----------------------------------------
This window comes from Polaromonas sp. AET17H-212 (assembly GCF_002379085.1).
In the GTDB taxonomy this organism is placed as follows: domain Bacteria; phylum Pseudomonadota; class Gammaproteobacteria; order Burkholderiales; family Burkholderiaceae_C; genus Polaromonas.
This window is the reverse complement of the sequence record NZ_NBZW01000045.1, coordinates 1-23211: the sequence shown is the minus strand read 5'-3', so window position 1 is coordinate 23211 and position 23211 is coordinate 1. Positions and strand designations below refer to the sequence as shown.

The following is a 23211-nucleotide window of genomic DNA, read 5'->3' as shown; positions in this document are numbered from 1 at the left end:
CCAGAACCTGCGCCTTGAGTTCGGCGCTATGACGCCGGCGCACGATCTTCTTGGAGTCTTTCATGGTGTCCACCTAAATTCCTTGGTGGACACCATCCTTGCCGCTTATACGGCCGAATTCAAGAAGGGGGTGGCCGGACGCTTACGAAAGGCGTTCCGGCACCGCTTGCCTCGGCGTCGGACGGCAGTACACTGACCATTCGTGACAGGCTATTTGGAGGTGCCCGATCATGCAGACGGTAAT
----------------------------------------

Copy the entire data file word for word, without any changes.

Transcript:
This window comes from Polaromonas sp. AET17H-212 (assembly GCF_002379085.1).
In the GTDB taxonomy this organism is placed as follows: domain Bacteria; phylum Pseudomonadota; class Gammaproteobacteria; order Burkholderiales; family Burkholderiaceae_C; genus Polaromonas.
This window is the reverse complement of the sequence record NZ_NBZW01000045.1, coordinates 1-23211: the sequence shown is the minus strand read 5'-3', so window position 1 is coordinate 23211 and position 23211 is coordinate 1. Positions and strand designations below refer to the sequence as shown.

The following is a 23211-nucleotide window of genomic DNA, read 5'->3' as shown; positions in this document are numbered from 1 at the left end:
CCAGAACCTGCGCCTTGAGTTCGGCGCTATGACGCCGGCGCACGATCTTCTTGGAGTCTTTCATGGTGTCCACCTAAATTCCTTGGTGGACACCATCCTTGCCGCTTATACGGCCGAATTCAAGAAGGGGGTGGCCGGACGCTTACGAAAGGCGTTCCGGCACCGCTTGCCTCGGCGTCGGACGGCAGTACACTGACCATTCGTGACAGGCTATTTGGAGGTGCCCGATCATGCAGACGGTAAT